Send us evidence of bad practice

Alongside our work to support employers to develop good practice, we’re also on the look-out for evidence of bad practice by employers with regards to the policies and processes that they have in place for job applicants with criminal records.

This could include employers that:

  1. Have a blanket policy of not recruiting anybody with unspent convictions
  2. Carry out DBS checks for roles not eligible for them
  3. Request applicants to provide a copy of their ‘police record’ (also known as ‘enforced subject access’)
  4. Don’t give applicants an opportunity to explain their criminal record

Find out more details here about how to send us examples and evidence of bad practice.

How would you like to be treated when applying for work?

Alongside our survey of employers, we’re also keen to hear from people with convictions about how they’d like to be treated when applying for work.

In particular, we’d like to know what you think is a ‘fair’ way of dealing with criminal records as part of the recruitment process.

To do this we’ve put together a short survey for people with convictions.

You can complete the survey online survey here (you can stay anonymous if you wish).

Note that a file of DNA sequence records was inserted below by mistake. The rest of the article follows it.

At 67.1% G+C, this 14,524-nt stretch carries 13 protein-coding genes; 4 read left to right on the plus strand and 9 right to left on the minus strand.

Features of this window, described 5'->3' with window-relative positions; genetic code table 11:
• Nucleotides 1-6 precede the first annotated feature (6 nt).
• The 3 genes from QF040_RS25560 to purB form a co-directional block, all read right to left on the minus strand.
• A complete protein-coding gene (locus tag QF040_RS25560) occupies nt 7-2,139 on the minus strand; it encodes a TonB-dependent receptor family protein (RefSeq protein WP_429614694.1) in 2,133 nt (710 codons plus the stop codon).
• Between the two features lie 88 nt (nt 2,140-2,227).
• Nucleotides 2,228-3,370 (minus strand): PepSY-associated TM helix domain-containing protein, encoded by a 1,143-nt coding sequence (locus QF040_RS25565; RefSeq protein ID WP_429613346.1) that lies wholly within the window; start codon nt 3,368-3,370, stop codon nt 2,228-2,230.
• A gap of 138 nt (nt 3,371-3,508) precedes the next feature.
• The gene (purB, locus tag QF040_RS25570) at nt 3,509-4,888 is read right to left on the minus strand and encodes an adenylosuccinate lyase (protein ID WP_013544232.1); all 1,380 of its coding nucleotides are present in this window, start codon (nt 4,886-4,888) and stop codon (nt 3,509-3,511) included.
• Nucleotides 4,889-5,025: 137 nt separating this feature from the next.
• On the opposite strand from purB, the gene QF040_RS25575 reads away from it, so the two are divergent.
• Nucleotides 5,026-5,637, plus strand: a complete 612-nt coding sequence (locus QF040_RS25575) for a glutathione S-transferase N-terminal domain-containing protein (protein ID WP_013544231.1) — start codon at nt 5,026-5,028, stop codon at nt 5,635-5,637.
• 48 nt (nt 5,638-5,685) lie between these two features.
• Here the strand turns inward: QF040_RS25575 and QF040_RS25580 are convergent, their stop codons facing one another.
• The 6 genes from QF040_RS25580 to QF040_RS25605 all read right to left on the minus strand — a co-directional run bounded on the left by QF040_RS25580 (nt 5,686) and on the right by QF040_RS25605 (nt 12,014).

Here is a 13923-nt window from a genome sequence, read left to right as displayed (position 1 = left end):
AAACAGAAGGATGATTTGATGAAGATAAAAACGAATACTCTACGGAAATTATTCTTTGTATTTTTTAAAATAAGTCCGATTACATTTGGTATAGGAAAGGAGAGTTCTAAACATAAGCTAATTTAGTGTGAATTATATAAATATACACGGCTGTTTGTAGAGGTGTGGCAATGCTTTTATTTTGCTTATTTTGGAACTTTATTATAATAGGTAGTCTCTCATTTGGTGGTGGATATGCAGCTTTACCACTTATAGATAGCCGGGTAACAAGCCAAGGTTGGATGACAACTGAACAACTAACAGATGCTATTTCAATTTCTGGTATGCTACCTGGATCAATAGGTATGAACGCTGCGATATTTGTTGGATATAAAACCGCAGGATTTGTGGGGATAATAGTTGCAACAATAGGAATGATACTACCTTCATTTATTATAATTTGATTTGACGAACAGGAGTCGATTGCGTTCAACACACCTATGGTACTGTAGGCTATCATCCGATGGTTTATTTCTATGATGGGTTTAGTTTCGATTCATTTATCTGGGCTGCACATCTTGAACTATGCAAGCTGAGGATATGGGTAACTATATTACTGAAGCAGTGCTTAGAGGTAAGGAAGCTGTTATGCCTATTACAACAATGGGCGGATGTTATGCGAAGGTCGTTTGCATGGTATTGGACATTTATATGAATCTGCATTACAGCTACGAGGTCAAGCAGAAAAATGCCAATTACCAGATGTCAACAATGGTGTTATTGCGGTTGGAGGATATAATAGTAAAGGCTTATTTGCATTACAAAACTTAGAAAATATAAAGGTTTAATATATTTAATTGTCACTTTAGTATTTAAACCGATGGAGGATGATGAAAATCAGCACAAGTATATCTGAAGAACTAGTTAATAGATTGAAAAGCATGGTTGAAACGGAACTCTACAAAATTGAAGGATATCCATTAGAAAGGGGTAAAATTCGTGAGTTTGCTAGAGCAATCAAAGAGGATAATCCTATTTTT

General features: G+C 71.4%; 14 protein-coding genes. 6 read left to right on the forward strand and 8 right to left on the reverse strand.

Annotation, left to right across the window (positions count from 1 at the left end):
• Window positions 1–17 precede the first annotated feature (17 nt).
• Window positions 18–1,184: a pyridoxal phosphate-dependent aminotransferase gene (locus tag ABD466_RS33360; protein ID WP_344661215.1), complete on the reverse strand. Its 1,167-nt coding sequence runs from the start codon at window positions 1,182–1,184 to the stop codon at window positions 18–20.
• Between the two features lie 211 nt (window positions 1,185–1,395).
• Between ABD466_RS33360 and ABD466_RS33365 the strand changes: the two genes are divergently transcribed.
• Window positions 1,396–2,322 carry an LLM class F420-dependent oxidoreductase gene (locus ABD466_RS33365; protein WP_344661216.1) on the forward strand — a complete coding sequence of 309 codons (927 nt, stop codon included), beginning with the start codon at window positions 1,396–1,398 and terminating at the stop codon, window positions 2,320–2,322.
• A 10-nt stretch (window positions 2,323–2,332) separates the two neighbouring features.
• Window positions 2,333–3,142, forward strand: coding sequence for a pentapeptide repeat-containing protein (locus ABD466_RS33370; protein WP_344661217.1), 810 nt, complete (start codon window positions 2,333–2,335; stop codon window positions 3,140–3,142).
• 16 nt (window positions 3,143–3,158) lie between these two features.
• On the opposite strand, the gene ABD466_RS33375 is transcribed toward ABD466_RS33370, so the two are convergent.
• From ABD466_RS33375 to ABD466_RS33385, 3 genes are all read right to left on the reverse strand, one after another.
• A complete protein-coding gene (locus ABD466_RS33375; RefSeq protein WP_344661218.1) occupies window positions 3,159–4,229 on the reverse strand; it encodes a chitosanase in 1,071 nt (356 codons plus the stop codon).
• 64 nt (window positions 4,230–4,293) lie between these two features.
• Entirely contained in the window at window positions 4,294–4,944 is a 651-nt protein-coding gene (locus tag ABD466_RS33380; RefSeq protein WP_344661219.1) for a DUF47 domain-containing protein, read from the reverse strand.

Alternatively, you can read the questions here and email your answers to


Interesting in keeping updated about this work?

You can subscribe to receive these types of updates by email by signing up to our email updates and choosing to receive ‘News on our work challenging employment discrimination’.

Employers – New criminal offence; make sure you check your recruitment processes!

Tomorrow, the 10th March 2015, a new criminal offence of ‘enforced subject access’ comes into force, which employers and organisations need to be aware of.

This news has implications on the recruitment processes of employers and organisations. In particular, it has an impact on those that ask individuals to obtain a copy of their police record, for example as part of the recruitment process.

To help to understand the practical implications of this news, and what employers should do, we’ve produced a simple guidance leaflet which explains this in more detail.

We have also produced guidance for individuals with convictions. A link to this, and more background information, can be found in our main news piece.